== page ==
- Kids may be asked to return on a separate audition night for Call Backs.
- The Cast List will be posted under “Cast and Crew”.
First, you are not expected to have any prior experience. Many of the kids we cast are brand new to theater. We score each audition in eight areas. An ideal audition would include:
- Speaking Projection: Speak as loud as you can for the entire scene – without straining your voice.
- Enthusiasm and Interest: Use your whole body (face, arms, hands, legs, feet, etc.). We love to see kids do more than stand in one spot and recite lines. Work with others onstage. Move around, sit down, kneel, whatever makes sense with the character you’re portraying.
- Character Intensity: Be in character! Use a different voice, walk in a different way, react to the other people in the scene as you think your character would be most likely to do. Be creative!
- Respect and Direction: Treat other participants, volunteers, parents and the directors with respect. Listen and follow directions. Sit quietly until you’re called up onstage.
- Vocal Quality: Use a clean and clear voice when you sing. We are NOT looking for pop star singers.
- Pitch: Sing in key. Listen closely to the music, and follow the notes as precisely as you can.
- Singing Projection: Sing as loud as you can for the entire song – without straining your voice.
- Range: Sing in your range. Pick the song that is easiest for you to sing.
Yes and no. We are always at the mercy of the clock, and our goal is to be fair to every participant. When we have time we are happy to honor specific reading requests. Kids should ask to read for a specific part when they are called up on stage for the script portion of the audition.
Yes, when there is time. Kids who would like another read or sing-through may wait until the end of the session to audition again. Kids may also audition on both nights. Yes, you will need to pay the $5 fee the second night.
Kids who have performed in an FAP show within the past year may email us to notify of their interest. An audition may need to be arranged at another time (if possible). We would still need you to fill out and hand in an audition form.
Kids who have not performed in an FAP show within the past year or ever may email us with their previous experience and skills. Special accommodations may be made in unique cases. Generally special audition requests are not granted.
All Call Back materials are passed out the night of the audition. Therefore, there isn’t any material for your child to review in advance. Kids should plan to arrive promptly and be ready for anything.
The director is exceedingly busy the day of the Call Back prepping materials and determining who will read in which scene. Typically reading assignments are not available until the Call Back time.
Yes and no. We are always at the mercy of the clock, and our goal is to be fair to every participant. When we have time we may honor specific reading requests. Please inquire at Call Back check-in.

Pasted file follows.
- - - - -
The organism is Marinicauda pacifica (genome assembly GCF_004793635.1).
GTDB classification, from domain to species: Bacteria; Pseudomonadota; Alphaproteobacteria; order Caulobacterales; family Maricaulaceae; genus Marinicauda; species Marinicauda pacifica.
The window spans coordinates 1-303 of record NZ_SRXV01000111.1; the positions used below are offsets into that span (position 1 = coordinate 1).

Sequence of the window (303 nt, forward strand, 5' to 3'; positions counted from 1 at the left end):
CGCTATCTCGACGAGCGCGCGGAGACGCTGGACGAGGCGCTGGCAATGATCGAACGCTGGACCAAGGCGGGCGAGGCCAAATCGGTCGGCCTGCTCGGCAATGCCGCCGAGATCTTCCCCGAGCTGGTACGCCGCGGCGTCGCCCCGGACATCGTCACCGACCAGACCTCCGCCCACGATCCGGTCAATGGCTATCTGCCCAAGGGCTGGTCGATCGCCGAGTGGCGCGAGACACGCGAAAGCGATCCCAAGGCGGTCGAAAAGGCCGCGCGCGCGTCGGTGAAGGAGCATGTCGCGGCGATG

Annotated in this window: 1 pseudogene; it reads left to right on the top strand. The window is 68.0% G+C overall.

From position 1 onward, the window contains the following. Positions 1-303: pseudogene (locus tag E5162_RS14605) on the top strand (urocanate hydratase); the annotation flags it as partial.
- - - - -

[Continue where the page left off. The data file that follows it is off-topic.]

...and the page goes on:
Help your child see the big picture. There are numerous factors that play a part in determining the makeup of each cast. Kids need not only be able to perform the part, but also compliment the other characters (Stage Chemistry 101, if you will). We take physical features (height most commonly), vocal strength, character intensity and style, and pure directorial vision into consideration. Though your child may be ideal for the role, she may not be ideal in this show with this cast and this artistic direction. Given these circumstances, and the time allotted for the Call Back itself, the directors have participants read only what is necessary.
We use the Call Back process for three reasons:
- To Review Kids a Second Time. This is done when we don’t see enough from the first audition to make an educated decision about casting someone in the show.
- To Assist in Making a Casting Decision for a Lead or Featured Role. This is the most typical reason for a Call Back. We have kids read for specific parts to help us make the best possible leads and features groups.
- To Audition Kids Who Could Not Make the First Audition Round. This is a very atypical reason, but it does happen from show to show.
If your child did not receive a Call Back, it does mean that they were not cast as a feature in the show. A lot can happen between the Call Back and the final cast list posting.
Round 1- Casting consists of reviewing every applicant based on the eight criteria listed above (see “What do you look for in an audition?”) over the two-day period. Scores are then used to help divide the applicants into “Chorus”, “Call Back”, and “Unsure”.
Round 2- Casting consists of reviewing each Call Back audition to filter participants into lead roles, featured roles and chorus roles.
The Director, Music Director, Choreographer, Asst. Director and other staff then spend 5 – 6 hours discussing the makeup of the “Lead Role”, “Featured Role”, “Chorus 1”, “Chorus 2”, “Chorus 3”, and “Unsure” piles. In the end, the cast list is finalized and posted.
There are a number of factors that we consider for each casting decision. The most common reasons for not being cast as a lead are:
- Low Vocal Projection (not singing or talking loud enough to be heard easily)
- Weak Vocal Quality (not singing in key, not singing with a clean and clear voice)